Nashville Academy of Medicine physicians urge you to be safe during these holidays


Our partners in Chattanooga published this excellent article last week reminding us all how to be safe during the holidays. As fellow physicians and Tennesseans, the Nashville Academy of Medicine physicians urge you to be smart during these holidays. Our president, Robin Williams, MD, shared, “This is a very critical time in our city and beyond. As much as we would like to travel and host or participate in large gatherings, it is not safe to do so at this time. We know that during the holidays, this is a difficult decision to make; but making a sacrifice now will pay off for the greater good later. Please continue to wear masks, sanitize, social distance, and when available, get your COVID-19 vaccine.”


Content below was originally published in the Chattanoogan on Friday, December 18, 2020: 

Medical Societies Profoundly Concerned About Gatherings

The physician leaders of the Bradley and Hamilton County Medical Societies are urging the public to exercise great caution over the holidays due to the significant prevalence of COVID in our communities.

“We are seeing a surge in positive cases throughout our communities, in part due to gatherings over Thanksgiving, and we are profoundly concerned about additional gatherings over the next few days,” Hamilton County President James Haynes, MD, said.

Paul Boerema, MD, past president of the Bradley County Medical Society, said, “The number of COVID-19 cases physicians are seeing is staggering. We have seen a massive uptick in cases in our community in the last three weeks. People are dying.”

“As physicians and leaders of our professional organizations, we are profoundly concerned about the daily increase in the number of COVID-19 cases, hospitalizations, and deaths among residents. The actions we each take individually in the next few days will make a huge life and death impact,” according to the leaders.
“Many COVID cases in our communities are driven by social events, including family gatherings, funerals, weddings, church events, and general failure to follow basic safety precautions,” Dr. Haynes said.

“We can get to the other side of this pandemic, especially as vaccines become more widely available,” Dr. Haynes said. “Until we have adequate vaccination, basic precautions can slow the spread. Our partners at the Tennessee Medical Association have clearly articulated the best practices.”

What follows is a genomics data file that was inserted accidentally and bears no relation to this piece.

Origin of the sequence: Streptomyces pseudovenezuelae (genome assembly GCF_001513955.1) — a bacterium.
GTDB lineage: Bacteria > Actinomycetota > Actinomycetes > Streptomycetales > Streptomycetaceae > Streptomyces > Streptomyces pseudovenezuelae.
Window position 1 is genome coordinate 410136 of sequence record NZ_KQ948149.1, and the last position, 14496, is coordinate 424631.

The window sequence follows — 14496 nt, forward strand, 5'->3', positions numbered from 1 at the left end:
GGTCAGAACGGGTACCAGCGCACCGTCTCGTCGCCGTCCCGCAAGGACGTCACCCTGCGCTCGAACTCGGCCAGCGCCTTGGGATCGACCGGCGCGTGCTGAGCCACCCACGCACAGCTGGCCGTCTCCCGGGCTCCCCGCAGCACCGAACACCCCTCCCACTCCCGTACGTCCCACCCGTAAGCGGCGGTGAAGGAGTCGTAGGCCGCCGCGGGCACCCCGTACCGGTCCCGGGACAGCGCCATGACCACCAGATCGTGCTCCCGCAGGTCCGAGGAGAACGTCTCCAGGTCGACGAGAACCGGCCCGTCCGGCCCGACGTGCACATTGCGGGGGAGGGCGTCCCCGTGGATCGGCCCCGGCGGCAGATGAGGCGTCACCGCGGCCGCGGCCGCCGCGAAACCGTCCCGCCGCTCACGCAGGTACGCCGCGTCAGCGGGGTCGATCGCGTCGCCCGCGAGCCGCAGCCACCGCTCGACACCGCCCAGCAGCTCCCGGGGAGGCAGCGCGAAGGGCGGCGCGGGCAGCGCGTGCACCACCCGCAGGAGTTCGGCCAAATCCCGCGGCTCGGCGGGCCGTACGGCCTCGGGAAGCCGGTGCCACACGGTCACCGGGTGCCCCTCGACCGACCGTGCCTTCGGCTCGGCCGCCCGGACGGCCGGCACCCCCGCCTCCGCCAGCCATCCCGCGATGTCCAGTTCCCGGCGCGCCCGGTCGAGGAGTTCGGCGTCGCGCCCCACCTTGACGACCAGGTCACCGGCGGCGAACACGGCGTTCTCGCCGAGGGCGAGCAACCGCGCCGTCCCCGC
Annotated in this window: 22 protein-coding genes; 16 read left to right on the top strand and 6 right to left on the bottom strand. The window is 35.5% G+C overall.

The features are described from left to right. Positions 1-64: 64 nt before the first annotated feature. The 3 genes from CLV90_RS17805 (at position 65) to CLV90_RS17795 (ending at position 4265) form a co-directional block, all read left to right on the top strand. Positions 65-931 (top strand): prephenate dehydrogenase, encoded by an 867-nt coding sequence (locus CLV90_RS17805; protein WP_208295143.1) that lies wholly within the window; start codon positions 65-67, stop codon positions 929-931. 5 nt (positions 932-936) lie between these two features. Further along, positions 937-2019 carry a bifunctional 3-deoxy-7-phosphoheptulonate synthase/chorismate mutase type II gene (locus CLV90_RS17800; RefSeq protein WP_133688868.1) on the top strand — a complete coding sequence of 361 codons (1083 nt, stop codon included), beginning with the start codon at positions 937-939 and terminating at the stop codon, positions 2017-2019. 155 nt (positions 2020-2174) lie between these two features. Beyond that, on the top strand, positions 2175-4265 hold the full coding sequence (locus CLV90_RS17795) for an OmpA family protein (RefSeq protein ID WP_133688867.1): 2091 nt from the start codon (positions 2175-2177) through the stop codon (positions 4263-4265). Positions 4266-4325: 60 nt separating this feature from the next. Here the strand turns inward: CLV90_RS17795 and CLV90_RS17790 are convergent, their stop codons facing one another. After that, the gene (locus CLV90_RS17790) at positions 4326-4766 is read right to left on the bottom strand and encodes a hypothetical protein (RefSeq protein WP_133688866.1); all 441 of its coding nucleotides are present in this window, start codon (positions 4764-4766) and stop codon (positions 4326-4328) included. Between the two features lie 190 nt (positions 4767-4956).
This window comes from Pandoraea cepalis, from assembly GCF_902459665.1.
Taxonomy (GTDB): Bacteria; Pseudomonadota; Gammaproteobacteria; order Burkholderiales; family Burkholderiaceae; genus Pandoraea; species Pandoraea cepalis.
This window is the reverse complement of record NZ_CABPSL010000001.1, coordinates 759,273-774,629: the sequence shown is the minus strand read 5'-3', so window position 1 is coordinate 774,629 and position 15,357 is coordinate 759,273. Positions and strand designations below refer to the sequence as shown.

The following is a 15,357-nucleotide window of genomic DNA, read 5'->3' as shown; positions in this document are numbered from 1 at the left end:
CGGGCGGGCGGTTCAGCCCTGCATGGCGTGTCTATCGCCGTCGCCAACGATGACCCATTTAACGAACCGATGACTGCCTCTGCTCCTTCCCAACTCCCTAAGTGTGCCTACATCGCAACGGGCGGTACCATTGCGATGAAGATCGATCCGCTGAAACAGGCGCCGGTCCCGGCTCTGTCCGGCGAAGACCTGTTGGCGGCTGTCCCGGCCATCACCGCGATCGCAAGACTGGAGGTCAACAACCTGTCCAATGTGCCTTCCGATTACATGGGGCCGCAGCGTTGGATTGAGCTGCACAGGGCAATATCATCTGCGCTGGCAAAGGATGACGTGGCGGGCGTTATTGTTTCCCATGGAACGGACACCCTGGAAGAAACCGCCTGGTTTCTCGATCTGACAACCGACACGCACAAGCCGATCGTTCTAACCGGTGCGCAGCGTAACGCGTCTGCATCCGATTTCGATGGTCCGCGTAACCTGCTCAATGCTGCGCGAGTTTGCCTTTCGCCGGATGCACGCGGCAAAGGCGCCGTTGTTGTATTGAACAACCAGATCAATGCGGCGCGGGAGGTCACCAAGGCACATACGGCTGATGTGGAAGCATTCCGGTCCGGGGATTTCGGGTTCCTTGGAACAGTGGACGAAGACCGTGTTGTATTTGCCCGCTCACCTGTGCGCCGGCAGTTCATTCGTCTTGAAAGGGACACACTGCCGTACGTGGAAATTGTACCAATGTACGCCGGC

Wear a Face Mask: When in public, use a proper fitting face mask that fully covers your mouth and nose. Do not touch your face, particularly your eyes, nose or mouth, as these are main avenues of virus transmission.

  • Wash Your Hands: Frequently wash your hands and practice advanced hygiene (such as covering coughs and sneezes), particularly after contacting something another person may have touched; it is generally good practice to have hand sanitizer available, but not as a replacement to hand washing.
  • Keep Your Distance: Physically distance from anyone by at least six feet to reduce the chance of viral spread. If you are in the company of another outside your immediate family for any period of time, wear a face mask, open windows and doors for ventilation, or meet outside entirely.
  • Get Your Flu Shot: We’ve never had a major pandemic at full capacity as we approached a normal flu and cold season. A flu shot can protect yourself against at least one illness and increase your odds of staying well. These are readily available from healthcare providers, including pharmacies, and we urge you to get one now.
  • Get the COVID Vaccination When Available: When a COVID-19 vaccine becomes available, don’t delay getting one for you and your loved ones. While vaccines will initially be available in Tennessee for healthcare workers and nursing facility residents, we hope these will soon be offered to all Tennesseans. If you have concerns about the vaccine, speak with your physician.
  • Create a COVID Code of Conduct: We advise all families, individuals and members of any community (schools, churches, neighborhoods, etc.) to agree on what is acceptable behavior, who you will or will not associate with based on their own COVID-related behavior. This includes determining what events, activities and locations you will avoid in order to stay safe together.


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